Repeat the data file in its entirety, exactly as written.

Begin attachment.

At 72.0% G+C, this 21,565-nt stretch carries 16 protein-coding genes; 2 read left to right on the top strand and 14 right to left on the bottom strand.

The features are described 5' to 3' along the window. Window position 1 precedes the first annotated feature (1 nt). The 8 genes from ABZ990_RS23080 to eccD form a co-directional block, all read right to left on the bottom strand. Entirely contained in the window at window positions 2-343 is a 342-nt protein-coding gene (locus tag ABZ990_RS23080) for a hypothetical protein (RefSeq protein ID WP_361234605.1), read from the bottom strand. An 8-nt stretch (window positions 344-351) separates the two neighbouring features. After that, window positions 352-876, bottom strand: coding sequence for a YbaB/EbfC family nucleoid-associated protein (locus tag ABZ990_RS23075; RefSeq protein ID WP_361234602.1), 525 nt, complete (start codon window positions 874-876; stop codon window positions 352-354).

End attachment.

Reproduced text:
At 72.0% G+C, this 21,565-nt stretch carries 16 protein-coding genes; 2 read left to right on the top strand and 14 right to left on the bottom strand.

The features are described 5' to 3' along the window. Window position 1 precedes the first annotated feature (1 nt). The 8 genes from ABZ990_RS23080 to eccD form a co-directional block, all read right to left on the bottom strand. Entirely contained in the window at window positions 2-343 is a 342-nt protein-coding gene (locus tag ABZ990_RS23080) for a hypothetical protein (RefSeq protein ID WP_361234605.1), read from the bottom strand. An 8-nt stretch (window positions 344-351) separates the two neighbouring features. After that, window positions 352-876, bottom strand: coding sequence for a YbaB/EbfC family nucleoid-associated protein (locus tag ABZ990_RS23075; RefSeq protein ID WP_361234602.1), 525 nt, complete (start codon window positions 874-876; stop codon window positions 352-354).